FiOS finale: getting the Airport Extreme online

Why is it that home networking stuff takes so long to resolve? Warning: highly technical and elliptical post ahead.

It took me a few days after my last networking adventure to get the last few items cleared off the checklist, namely getting my network attached storage (NAS) and TiVO into the network. To do it, I came darn near to voiding my warranty on the Verizon-supplied Actiontec MI424-WR before I pulled back from the brink and did something really… well, comparatively simple.

I tried some of the advice on the links I previously posted. Hint: don’t bother, at least if all you want is to put an additional wireless base station on the network. After attempting to put the Actiontec into bridge mode, then restoring factory defaults when my AirPort Extreme didn’t work as advertised, I ended up having to call Verizon to release my DHCP release remotely so the Actiontec would work again. 

Back to square one. This time, I set up the AirPort Extreme on a separate SSID from the Actiontec, and darned if it didn’t come up successfully. So now the FiOS internet signal is spread across two overlapping wireless networks, and because they’re all connected to the same base network and the Actiontec is serving all the IP addresses (the AirPort Extreme is in bridge mode), all devices on both networks can see each other. 

Okay. So the last step was getting the TiVO online. Under the old setup, I had an Ethernet USB adapter connected to it, running to the AirPort Extreme, which was connected to the cable modem. Only problem is, there’s no cable modem in the area any more, and there’s no Ethernet connection in the room. So how to get the TiVO back on the network?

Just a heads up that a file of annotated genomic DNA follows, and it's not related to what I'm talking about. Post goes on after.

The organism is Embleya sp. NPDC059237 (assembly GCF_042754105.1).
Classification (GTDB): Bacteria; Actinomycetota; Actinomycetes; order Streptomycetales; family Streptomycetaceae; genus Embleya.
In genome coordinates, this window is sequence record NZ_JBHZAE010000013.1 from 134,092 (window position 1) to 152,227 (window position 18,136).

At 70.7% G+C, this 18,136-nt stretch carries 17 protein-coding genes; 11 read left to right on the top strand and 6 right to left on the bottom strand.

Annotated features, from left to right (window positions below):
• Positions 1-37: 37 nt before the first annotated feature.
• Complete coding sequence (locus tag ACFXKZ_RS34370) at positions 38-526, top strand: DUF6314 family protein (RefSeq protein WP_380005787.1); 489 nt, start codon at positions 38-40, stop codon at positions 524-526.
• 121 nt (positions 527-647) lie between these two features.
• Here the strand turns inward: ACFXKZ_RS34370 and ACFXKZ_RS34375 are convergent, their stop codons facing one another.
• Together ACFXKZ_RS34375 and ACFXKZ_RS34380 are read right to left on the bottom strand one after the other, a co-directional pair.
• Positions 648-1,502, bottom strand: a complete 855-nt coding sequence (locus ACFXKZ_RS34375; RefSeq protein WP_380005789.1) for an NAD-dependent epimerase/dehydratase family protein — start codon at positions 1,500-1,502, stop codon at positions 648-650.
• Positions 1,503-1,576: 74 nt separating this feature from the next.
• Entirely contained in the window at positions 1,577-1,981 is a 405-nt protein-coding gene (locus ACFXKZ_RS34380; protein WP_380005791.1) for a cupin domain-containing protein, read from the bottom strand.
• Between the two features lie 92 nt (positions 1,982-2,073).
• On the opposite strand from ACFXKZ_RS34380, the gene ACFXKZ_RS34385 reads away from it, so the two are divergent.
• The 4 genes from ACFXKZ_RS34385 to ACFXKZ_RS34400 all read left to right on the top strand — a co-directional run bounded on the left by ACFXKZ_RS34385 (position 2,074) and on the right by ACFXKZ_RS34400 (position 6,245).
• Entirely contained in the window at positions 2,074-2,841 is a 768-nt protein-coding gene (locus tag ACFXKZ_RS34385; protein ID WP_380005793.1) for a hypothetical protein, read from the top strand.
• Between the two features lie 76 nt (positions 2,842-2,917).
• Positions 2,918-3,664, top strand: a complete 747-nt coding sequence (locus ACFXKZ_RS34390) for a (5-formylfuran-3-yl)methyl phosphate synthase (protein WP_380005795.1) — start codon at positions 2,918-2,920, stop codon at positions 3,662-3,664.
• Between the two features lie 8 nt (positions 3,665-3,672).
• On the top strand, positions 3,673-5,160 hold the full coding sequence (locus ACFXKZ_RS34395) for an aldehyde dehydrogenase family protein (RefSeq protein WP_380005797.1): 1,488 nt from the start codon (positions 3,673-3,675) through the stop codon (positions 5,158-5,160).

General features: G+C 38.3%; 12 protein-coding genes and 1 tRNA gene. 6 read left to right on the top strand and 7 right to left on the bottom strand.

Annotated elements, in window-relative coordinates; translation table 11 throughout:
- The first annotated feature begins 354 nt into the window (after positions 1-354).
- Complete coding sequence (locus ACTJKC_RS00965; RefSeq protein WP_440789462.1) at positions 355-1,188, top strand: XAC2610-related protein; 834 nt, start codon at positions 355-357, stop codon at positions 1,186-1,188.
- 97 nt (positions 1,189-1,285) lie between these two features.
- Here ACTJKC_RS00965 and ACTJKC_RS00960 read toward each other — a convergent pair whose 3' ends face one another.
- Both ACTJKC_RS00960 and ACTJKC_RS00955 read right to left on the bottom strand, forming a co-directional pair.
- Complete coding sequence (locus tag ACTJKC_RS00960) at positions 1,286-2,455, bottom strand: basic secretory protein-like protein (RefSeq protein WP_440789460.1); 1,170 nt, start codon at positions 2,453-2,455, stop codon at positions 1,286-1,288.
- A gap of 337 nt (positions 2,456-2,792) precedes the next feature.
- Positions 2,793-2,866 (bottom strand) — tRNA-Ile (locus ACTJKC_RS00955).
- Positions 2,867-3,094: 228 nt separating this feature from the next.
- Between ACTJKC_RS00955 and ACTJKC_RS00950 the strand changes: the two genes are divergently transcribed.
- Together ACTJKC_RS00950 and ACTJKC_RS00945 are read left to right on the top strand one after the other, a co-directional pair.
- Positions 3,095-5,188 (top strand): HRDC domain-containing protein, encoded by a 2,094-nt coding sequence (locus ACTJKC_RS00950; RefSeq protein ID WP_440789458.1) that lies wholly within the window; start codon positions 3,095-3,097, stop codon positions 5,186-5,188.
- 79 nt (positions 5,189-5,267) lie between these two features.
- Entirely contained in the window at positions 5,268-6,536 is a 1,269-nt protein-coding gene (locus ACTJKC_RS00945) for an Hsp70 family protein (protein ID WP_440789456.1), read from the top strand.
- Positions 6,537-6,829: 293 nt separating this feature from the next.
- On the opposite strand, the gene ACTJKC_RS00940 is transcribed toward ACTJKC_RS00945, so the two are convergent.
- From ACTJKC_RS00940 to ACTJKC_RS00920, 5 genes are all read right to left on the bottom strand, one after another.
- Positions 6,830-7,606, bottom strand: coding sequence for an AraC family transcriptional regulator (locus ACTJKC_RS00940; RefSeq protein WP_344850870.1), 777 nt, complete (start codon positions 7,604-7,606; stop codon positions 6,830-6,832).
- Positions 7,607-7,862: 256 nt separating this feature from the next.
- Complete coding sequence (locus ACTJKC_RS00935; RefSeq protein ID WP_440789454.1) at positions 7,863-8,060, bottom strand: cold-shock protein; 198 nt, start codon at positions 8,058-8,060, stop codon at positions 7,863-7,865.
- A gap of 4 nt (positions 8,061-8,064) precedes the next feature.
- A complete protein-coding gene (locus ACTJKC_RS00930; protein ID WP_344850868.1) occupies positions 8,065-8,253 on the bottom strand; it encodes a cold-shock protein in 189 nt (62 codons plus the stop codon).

My original plan was to hook up the TiVO to the Ethernet port on the AirPort Express in the room, but the Ethernet port isn’t active unless the AirPort Express is in WDS mode, which it couldn’t be with the Actiontec. But: it could be with the AirPort Extreme. So I reconfigured the AirPort Extreme and the AirPort Express together as part of a WDS network. Which … well, I gotta say, typing in a hex address is not the most foolproof way to establish a network. Especially when the letter B on a label looks like an 8. But I eventually got it straightened out.

So. The final setup: 

  • Fiber to Verizon-provided ONT.
  • ONT: Coax to my Leviton coax splitter, whence it heads to both bedrooms, the kitchen, the library, and the living room, all from one split.
  • ONT: POTS to my Leviton phone distribution, whence it hits both bedrooms and the kitchen.
  • Leviton: Coax to the Actiontec router.
  • Actiontec: Wireless network #1, including the printer.
  • Actiontec: Ethernet to the Leviton, whence both bedroooms and the kitchen.
  • Actiontec: Ethernet to the AirPort Extreme, and thence to wireless network #2, including the living room and the TiVO.
  • AirPort Extreme: has the NAS containing all my music.

You know, all the people claiming that the computer folks ought to kick the crap out of the home theatre guys because of ease of setup? They’re talking out their asses.

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